Memories I want to leave behind

I had a really long drive home last night.  And I got to do it all by myself.  I got to rest in blessing-full music from Fernando Ortega, and just process my day.

What kind of memories do you hope you leave for your children?  I hope that I leave a home where they remember fondly when “mom used to say (insert profound thought here)”.  I hope they catch me praying on a regular basis, and know that I trusted God in the little things as well as the big.  I hope that they saw real love between their father and I, and realized that marriage is beautiful.   I hope they fully understood the meaning of grace; that I wrapped it around them and showed them God’s grace daily.

And last night, I thought about the mom-threats I used 15 minutes after they got out of bed.  You know the tone of voice you use when the bickering has started already today?  That wasn’t very grace-full.  Their father is gone away right now on Navy duty, and so it was just me.  I had no profound thoughts, except a desperate wondering “how many hours until school starts?”.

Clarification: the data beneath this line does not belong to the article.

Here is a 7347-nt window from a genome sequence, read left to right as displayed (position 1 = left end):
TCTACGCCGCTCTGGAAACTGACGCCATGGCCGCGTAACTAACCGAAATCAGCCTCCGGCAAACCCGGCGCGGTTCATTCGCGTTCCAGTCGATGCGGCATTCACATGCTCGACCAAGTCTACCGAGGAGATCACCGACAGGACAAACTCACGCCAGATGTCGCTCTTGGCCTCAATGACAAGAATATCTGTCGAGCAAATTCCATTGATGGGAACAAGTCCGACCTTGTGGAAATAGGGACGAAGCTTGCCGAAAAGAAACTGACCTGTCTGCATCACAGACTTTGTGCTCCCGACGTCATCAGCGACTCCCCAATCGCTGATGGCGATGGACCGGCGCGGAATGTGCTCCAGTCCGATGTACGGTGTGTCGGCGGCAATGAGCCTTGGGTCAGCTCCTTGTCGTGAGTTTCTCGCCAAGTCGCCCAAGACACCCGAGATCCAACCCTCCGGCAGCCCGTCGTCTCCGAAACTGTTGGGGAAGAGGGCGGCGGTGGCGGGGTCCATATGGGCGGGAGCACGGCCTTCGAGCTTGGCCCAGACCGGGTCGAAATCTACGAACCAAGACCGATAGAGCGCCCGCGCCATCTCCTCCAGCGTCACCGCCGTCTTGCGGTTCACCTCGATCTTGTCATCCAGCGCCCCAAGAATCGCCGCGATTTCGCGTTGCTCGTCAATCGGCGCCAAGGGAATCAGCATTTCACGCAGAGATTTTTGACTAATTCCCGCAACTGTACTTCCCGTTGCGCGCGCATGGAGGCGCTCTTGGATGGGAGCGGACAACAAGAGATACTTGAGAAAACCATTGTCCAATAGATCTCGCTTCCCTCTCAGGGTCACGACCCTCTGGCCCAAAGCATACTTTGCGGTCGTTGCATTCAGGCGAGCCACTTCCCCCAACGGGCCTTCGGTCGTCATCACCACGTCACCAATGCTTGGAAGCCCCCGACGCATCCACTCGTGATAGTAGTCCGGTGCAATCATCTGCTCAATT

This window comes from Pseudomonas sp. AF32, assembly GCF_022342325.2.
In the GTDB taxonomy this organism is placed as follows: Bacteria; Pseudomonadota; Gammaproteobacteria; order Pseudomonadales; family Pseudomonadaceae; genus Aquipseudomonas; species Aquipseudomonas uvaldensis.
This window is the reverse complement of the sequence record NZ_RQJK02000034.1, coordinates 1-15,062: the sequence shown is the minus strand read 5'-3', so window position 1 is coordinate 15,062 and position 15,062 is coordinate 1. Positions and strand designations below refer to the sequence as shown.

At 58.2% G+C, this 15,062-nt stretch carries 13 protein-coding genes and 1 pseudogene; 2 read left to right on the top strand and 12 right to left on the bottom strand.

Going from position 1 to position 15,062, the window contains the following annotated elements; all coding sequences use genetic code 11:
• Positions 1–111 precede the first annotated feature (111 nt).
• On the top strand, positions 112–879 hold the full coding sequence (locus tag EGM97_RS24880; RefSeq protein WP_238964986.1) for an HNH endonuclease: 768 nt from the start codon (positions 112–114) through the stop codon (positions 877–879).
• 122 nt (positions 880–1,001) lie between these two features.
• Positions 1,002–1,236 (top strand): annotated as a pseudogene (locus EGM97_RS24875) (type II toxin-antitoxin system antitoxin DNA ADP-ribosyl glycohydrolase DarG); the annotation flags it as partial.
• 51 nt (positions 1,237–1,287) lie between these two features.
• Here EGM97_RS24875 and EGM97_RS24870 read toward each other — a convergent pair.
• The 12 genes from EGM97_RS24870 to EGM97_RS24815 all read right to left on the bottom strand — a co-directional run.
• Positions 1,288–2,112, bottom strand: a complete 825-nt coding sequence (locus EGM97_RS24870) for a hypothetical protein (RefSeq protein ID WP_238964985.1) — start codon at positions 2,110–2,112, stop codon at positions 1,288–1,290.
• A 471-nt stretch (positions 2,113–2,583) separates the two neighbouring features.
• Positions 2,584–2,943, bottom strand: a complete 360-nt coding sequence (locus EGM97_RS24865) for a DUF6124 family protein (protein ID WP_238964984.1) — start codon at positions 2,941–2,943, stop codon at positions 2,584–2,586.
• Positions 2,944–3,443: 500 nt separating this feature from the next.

Then Fernando Ortega reminded me, in a quiet song, that “Whatever is true, whatever is pure, whatever is lovely, whatever is excellent and worthy of praise, think on these things.”  I did help my children get ready for Farmer’s market last night, and I did tell each of them I loved them at least a few times yesterday.  I made them breakfast and lunch, and did their laundry for the umpteenth time this summer. 

There’s so much more I wanted to do.  We get so caught up in the busy-ness of “today” that we run over the needs of us, our children, our family.  I cram the gaps in my day with more than I thought I could even handle, and then wonder when I can just sit and rest.  Leaving some of those gaps should be intentional–that’s where the memories are designed to be left.

Father, please help me to mother for You today.  Help me to show them who You are in my words and actions.  Give me Your words at the right moments to teach them about Your love.  And, give me the patience to extend grace even when the house is littered with toys and colored pencils, the counter is covered with dirty dishes, and all they want is me.


Where the anxiety starts